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Evidence-Based Literacy and Learning. A Coaching Perspective: What do we know? What can we do? Presented by: Joseph Ginotti Director, Penn Literacy Network GSE, The University of Pennsylvania. Adolescent Thinking and Learning.

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evidence based literacy and learning

Evidence-Based Literacy and Learning

A Coaching Perspective:

What do we know?

What can we do?

Presented by:

Joseph Ginotti

Director, Penn Literacy Network

GSE, The University of Pennsylvania

adolescent thinking and learning
Ginotti/PLN/PIICAdolescent Thinking and Learning
  • Understanding the adolescent learner ultimately means understanding how and under what conditions learning best occurs. Learning is believed to be a natural, ongoing, and active process of constructing meaning from information and experience. It is an intuitive and universal human capacity that enables, from an early age, the mastery of symbolic systems such as language, music, and mathematics (Gardner). Learning is an internally mediated process that is controlled primarily by the learner and is affected by his or her motivation, perceptions, skills, experiences, and knowledge. It is an intellectual process highly influenced by social interaction and situational context, in addition to personal beliefs, dispositions, and emotions.
  • G.W. Beamon, Teaching The Adolescent Learner
adolescent thinking and learning1
Ginotti/PLN/PIICAdolescent Thinking and Learning
  • From Teaching the Adolescent Learner
adolescent thinking and learning2
Ginotti/PLN/PIICAdolescent Thinking and Learning
  • Adolescent learning requires that adolescents are able to connect what they are trying to learn with what they already know, understand, or have personally experienced so they are favorably inclined, or motivated, to put forth the necessary effort and time. Perhaps most importantly, learning involves interactive, purposeful, and meaningful engagement…Whereas younger learners are initially preoccupied with acquiring the language and tools of learning and are more easily motivated and influenced by family-related factors, adolescent learners are more independent, culturally attuned, and dependent on acquired literacy for higher levels of content learning.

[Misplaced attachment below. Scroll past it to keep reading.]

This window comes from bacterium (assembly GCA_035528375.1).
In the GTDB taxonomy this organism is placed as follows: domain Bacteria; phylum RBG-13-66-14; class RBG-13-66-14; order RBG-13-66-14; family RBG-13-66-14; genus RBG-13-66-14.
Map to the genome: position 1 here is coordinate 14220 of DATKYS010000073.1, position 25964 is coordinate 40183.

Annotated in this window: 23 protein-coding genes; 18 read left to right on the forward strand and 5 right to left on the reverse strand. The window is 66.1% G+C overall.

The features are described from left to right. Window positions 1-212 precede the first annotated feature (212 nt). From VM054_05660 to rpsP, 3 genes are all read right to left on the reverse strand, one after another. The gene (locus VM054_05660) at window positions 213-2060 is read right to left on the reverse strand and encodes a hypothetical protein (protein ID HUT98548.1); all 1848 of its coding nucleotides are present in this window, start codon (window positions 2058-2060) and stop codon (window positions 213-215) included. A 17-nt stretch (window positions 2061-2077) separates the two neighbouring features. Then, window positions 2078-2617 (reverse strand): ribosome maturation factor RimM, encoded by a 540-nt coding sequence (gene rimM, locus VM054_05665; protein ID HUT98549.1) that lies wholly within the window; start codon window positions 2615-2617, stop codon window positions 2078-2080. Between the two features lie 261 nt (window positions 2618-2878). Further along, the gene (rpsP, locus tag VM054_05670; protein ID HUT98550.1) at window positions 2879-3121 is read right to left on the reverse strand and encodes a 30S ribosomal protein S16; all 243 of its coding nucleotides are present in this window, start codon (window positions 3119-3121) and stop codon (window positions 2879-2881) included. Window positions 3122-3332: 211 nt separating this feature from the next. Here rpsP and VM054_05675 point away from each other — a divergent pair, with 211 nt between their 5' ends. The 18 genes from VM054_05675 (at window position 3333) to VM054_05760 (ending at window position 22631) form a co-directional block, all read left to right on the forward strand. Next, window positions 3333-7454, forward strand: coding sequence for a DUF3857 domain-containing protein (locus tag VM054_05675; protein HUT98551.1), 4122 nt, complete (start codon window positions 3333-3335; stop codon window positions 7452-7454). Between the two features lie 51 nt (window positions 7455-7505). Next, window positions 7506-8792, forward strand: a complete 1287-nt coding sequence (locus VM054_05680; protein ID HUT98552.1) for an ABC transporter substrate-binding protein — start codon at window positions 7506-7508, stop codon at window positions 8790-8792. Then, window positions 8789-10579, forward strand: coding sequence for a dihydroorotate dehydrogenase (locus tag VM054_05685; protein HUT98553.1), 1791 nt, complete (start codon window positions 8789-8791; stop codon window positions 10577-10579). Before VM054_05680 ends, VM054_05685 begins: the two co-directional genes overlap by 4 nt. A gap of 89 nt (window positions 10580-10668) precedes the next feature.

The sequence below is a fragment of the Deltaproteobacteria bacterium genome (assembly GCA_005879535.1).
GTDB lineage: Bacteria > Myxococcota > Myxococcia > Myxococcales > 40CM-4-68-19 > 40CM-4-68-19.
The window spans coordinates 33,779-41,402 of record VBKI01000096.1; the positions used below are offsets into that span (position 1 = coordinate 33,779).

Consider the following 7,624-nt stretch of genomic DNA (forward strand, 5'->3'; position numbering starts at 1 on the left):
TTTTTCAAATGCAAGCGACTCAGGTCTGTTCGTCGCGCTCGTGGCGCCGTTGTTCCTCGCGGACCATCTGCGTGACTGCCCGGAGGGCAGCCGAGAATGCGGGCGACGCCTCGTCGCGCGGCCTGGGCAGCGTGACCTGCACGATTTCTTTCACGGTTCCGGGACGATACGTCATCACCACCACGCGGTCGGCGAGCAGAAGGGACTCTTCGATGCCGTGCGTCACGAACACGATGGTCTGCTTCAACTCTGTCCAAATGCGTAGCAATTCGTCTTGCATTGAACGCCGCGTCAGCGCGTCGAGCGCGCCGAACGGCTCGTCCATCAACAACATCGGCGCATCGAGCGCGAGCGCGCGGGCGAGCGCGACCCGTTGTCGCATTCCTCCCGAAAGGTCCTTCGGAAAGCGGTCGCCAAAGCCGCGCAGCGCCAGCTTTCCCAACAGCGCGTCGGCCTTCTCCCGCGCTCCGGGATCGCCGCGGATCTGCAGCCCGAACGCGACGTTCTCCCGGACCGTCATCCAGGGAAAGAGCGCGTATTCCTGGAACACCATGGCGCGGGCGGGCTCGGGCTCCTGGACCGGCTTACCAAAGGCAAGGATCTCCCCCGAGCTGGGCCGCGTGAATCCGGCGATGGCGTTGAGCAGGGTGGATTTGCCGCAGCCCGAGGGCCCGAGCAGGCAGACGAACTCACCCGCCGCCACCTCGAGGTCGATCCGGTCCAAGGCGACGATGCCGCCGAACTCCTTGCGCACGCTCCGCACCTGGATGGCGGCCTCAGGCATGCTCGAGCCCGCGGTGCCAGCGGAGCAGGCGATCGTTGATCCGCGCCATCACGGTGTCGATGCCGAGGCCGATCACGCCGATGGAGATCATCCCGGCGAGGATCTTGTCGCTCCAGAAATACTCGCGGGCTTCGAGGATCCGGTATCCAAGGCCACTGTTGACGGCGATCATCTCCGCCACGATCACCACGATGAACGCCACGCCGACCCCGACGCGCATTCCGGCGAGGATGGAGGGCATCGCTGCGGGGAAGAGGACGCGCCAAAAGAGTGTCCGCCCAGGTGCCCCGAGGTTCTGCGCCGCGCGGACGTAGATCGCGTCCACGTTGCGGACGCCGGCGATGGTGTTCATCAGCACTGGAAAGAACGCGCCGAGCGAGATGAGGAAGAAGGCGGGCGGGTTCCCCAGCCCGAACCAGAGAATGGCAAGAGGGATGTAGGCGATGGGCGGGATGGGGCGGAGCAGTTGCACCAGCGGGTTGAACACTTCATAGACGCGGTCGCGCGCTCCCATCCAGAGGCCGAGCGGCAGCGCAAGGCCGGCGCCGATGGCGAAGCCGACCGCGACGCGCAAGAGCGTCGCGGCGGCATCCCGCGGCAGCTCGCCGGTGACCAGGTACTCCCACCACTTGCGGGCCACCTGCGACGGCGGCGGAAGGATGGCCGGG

G.W. Beamon, Teaching The Adolescent Learner

and what do you think
Ginotti/PLN/PIICAnd what do you think?
  • What stands out for you and how does this description compare to your understanding of learning?
  • Compare your views with a partner and discuss.
what do we know
Ginotti/PLN/PIICWhat do we know?
  • Conditions That Support Adolescent Learning
    • Adolescents learn better when they…
      • encounter learning that is appropriate to their developmental level and is presented in multiple ways and in an enjoyable and interesting manner.
          • MEANING-CENTERED LENS, ENGAGEMENT
      • are intellectually intrigued by tasks that are “authentic” and perceived as challenging, novel, and relevant to their own lives.
          • MEANING-CENTERED LENS, MOTIVATION
      • are allowed to share and discuss ideas, and to work together on tasks, projects, and problems.
          • SOCIAL LENS
      • are afforded multiple strategies to acquire, integrate and interpret knowledge meaningfully, to demonstrate understanding, and to apply knowledge to new situations.
          • MEANING-CENTERED LENS, LEARNING TO LEARN
what do we know1
Ginotti/PLN/PIICWhat do we know?
  • Conditions That Support Adolescent Learning
    • Adolescents learn better when they…
      • are provided opportunities to develop and use literacy skills and strategic thinking skills in the processing of new concepts and information.
          • LANGUAGE-BASED LENS
      • are provided frequent opportunities to demonstrate understanding of new learning and are given focused and appropriate feedback to monitor personal progress.
          • MEANING-CENTERED LENS, FORMATIVE ASSESSMENT
      • are in a safe, supportive environment where value is given to personal ideas, opportunities for success are maximized, and where fear of punishment and embarrassment is minimized.
          • HUMAN LENS

Academic Learning and Literacy for Adolescents, Center on Instruction

what can we do
Ginotti/PLN/PIICWhat can we do?
  • Focus on the research:
      • What makes the biggest difference?
        • Engagement